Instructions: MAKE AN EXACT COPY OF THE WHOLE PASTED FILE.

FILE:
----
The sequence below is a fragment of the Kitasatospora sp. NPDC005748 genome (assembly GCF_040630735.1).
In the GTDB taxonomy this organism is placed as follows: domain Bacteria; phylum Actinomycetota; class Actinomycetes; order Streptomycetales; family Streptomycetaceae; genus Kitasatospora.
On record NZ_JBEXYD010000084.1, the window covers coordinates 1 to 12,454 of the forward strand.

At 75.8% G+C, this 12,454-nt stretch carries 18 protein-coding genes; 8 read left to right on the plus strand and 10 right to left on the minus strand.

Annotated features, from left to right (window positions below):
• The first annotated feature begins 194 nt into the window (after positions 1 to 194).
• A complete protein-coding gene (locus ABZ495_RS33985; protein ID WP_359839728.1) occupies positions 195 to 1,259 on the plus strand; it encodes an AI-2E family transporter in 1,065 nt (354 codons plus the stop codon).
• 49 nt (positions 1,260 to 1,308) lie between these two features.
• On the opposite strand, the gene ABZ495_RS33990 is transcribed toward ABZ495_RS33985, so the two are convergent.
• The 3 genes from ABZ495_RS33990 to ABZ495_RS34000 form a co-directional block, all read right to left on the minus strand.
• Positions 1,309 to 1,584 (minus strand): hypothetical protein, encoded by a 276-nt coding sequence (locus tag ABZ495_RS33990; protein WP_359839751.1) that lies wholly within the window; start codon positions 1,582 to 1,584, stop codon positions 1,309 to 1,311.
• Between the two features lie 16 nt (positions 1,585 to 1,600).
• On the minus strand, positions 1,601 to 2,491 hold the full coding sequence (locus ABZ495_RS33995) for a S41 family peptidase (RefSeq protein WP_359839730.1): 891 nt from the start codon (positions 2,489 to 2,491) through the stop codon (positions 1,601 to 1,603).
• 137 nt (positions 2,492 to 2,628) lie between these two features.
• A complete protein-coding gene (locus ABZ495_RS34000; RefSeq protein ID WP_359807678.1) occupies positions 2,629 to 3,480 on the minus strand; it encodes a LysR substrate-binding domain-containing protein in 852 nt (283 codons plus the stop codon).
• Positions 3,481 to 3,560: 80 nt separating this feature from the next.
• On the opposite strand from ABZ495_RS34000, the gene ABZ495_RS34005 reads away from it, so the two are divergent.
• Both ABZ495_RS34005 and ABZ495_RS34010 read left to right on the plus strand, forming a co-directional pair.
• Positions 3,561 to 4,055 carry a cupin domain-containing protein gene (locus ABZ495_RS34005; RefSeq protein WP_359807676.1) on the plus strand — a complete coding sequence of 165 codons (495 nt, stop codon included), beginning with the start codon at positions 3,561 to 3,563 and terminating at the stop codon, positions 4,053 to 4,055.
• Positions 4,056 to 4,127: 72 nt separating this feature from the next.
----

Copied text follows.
The sequence below is a fragment of the Kitasatospora sp. NPDC005748 genome (assembly GCF_040630735.1).
In the GTDB taxonomy this organism is placed as follows: domain Bacteria; phylum Actinomycetota; class Actinomycetes; order Streptomycetales; family Streptomycetaceae; genus Kitasatospora.
On record NZ_JBEXYD010000084.1, the window covers coordinates 1 to 12,454 of the forward strand.

At 75.8% G+C, this 12,454-nt stretch carries 18 protein-coding genes; 8 read left to right on the plus strand and 10 right to left on the minus strand.

Annotated features, from left to right (window positions below):
• The first annotated feature begins 194 nt into the window (after positions 1 to 194).
• A complete protein-coding gene (locus ABZ495_RS33985; protein ID WP_359839728.1) occupies positions 195 to 1,259 on the plus strand; it encodes an AI-2E family transporter in 1,065 nt (354 codons plus the stop codon).
• 49 nt (positions 1,260 to 1,308) lie between these two features.
• On the opposite strand, the gene ABZ495_RS33990 is transcribed toward ABZ495_RS33985, so the two are convergent.
• The 3 genes from ABZ495_RS33990 to ABZ495_RS34000 form a co-directional block, all read right to left on the minus strand.
• Positions 1,309 to 1,584 (minus strand): hypothetical protein, encoded by a 276-nt coding sequence (locus tag ABZ495_RS33990; protein WP_359839751.1) that lies wholly within the window; start codon positions 1,582 to 1,584, stop codon positions 1,309 to 1,311.
• Between the two features lie 16 nt (positions 1,585 to 1,600).
• On the minus strand, positions 1,601 to 2,491 hold the full coding sequence (locus ABZ495_RS33995) for a S41 family peptidase (RefSeq protein WP_359839730.1): 891 nt from the start codon (positions 2,489 to 2,491) through the stop codon (positions 1,601 to 1,603).
• 137 nt (positions 2,492 to 2,628) lie between these two features.
• A complete protein-coding gene (locus ABZ495_RS34000; RefSeq protein ID WP_359807678.1) occupies positions 2,629 to 3,480 on the minus strand; it encodes a LysR substrate-binding domain-containing protein in 852 nt (283 codons plus the stop codon).
• Positions 3,481 to 3,560: 80 nt separating this feature from the next.
• On the opposite strand from ABZ495_RS34000, the gene ABZ495_RS34005 reads away from it, so the two are divergent.
• Both ABZ495_RS34005 and ABZ495_RS34010 read left to right on the plus strand, forming a co-directional pair.
• Positions 3,561 to 4,055 carry a cupin domain-containing protein gene (locus ABZ495_RS34005; RefSeq protein WP_359807676.1) on the plus strand — a complete coding sequence of 165 codons (495 nt, stop codon included), beginning with the start codon at positions 3,561 to 3,563 and terminating at the stop codon, positions 4,053 to 4,055.
• Positions 4,056 to 4,127: 72 nt separating this feature from the next.